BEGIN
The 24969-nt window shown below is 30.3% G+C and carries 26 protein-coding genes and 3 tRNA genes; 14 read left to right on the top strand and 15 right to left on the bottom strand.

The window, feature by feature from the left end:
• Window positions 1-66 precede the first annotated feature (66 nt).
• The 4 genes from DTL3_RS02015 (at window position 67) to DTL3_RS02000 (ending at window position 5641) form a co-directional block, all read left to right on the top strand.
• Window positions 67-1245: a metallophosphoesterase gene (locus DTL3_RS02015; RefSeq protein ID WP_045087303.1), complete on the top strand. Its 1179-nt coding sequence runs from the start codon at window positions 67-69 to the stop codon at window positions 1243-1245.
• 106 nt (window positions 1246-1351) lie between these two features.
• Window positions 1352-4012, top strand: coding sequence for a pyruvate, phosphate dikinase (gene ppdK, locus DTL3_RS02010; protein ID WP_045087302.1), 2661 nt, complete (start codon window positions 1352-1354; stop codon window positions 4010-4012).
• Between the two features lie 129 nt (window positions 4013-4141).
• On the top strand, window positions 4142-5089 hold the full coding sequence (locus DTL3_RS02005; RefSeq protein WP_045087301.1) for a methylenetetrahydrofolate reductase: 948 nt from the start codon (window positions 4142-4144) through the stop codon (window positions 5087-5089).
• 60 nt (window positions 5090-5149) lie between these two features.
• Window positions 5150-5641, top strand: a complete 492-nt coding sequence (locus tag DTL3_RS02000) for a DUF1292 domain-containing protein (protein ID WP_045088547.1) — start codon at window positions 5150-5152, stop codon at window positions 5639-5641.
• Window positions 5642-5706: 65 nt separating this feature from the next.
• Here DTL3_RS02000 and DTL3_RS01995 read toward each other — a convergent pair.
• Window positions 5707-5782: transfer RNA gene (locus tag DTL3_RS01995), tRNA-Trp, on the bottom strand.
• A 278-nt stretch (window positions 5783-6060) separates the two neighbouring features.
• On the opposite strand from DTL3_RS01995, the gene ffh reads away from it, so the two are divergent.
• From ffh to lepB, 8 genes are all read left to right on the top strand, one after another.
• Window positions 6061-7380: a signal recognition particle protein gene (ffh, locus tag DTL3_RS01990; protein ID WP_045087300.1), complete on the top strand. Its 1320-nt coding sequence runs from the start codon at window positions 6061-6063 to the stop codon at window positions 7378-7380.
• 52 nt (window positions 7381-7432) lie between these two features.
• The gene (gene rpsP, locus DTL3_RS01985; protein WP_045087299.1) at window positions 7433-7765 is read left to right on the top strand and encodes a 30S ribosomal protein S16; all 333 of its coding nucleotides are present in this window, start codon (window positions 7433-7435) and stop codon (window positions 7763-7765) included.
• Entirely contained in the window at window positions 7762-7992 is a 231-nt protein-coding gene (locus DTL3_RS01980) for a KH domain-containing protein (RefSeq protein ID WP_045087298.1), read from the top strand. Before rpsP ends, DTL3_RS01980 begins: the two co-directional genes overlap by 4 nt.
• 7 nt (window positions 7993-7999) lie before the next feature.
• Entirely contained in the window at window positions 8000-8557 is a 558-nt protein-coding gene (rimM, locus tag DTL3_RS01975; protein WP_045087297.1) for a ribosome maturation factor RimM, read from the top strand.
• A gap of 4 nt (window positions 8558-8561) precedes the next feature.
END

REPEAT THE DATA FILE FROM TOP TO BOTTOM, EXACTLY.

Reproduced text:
The 24969-nt window shown below is 30.3% G+C and carries 26 protein-coding genes and 3 tRNA genes; 14 read left to right on the top strand and 15 right to left on the bottom strand.

The window, feature by feature from the left end:
• Window positions 1-66 precede the first annotated feature (66 nt).
• The 4 genes from DTL3_RS02015 (at window position 67) to DTL3_RS02000 (ending at window position 5641) form a co-directional block, all read left to right on the top strand.
• Window positions 67-1245: a metallophosphoesterase gene (locus DTL3_RS02015; RefSeq protein ID WP_045087303.1), complete on the top strand. Its 1179-nt coding sequence runs from the start codon at window positions 67-69 to the stop codon at window positions 1243-1245.
• 106 nt (window positions 1246-1351) lie between these two features.
• Window positions 1352-4012, top strand: coding sequence for a pyruvate, phosphate dikinase (gene ppdK, locus DTL3_RS02010; protein ID WP_045087302.1), 2661 nt, complete (start codon window positions 1352-1354; stop codon window positions 4010-4012).
• Between the two features lie 129 nt (window positions 4013-4141).
• On the top strand, window positions 4142-5089 hold the full coding sequence (locus DTL3_RS02005; RefSeq protein WP_045087301.1) for a methylenetetrahydrofolate reductase: 948 nt from the start codon (window positions 4142-4144) through the stop codon (window positions 5087-5089).
• 60 nt (window positions 5090-5149) lie between these two features.
• Window positions 5150-5641, top strand: a complete 492-nt coding sequence (locus tag DTL3_RS02000) for a DUF1292 domain-containing protein (protein ID WP_045088547.1) — start codon at window positions 5150-5152, stop codon at window positions 5639-5641.
• Window positions 5642-5706: 65 nt separating this feature from the next.
• Here DTL3_RS02000 and DTL3_RS01995 read toward each other — a convergent pair.
• Window positions 5707-5782: transfer RNA gene (locus tag DTL3_RS01995), tRNA-Trp, on the bottom strand.
• A 278-nt stretch (window positions 5783-6060) separates the two neighbouring features.
• On the opposite strand from DTL3_RS01995, the gene ffh reads away from it, so the two are divergent.
• From ffh to lepB, 8 genes are all read left to right on the top strand, one after another.
• Window positions 6061-7380: a signal recognition particle protein gene (ffh, locus tag DTL3_RS01990; protein ID WP_045087300.1), complete on the top strand. Its 1320-nt coding sequence runs from the start codon at window positions 6061-6063 to the stop codon at window positions 7378-7380.
• 52 nt (window positions 7381-7432) lie between these two features.
• The gene (gene rpsP, locus DTL3_RS01985; protein WP_045087299.1) at window positions 7433-7765 is read left to right on the top strand and encodes a 30S ribosomal protein S16; all 333 of its coding nucleotides are present in this window, start codon (window positions 7433-7435) and stop codon (window positions 7763-7765) included.
• Entirely contained in the window at window positions 7762-7992 is a 231-nt protein-coding gene (locus DTL3_RS01980) for a KH domain-containing protein (RefSeq protein ID WP_045087298.1), read from the top strand. Before rpsP ends, DTL3_RS01980 begins: the two co-directional genes overlap by 4 nt.
• 7 nt (window positions 7993-7999) lie before the next feature.
• Entirely contained in the window at window positions 8000-8557 is a 558-nt protein-coding gene (rimM, locus tag DTL3_RS01975; protein WP_045087297.1) for a ribosome maturation factor RimM, read from the top strand.
• A gap of 4 nt (window positions 8558-8561) precedes the next feature.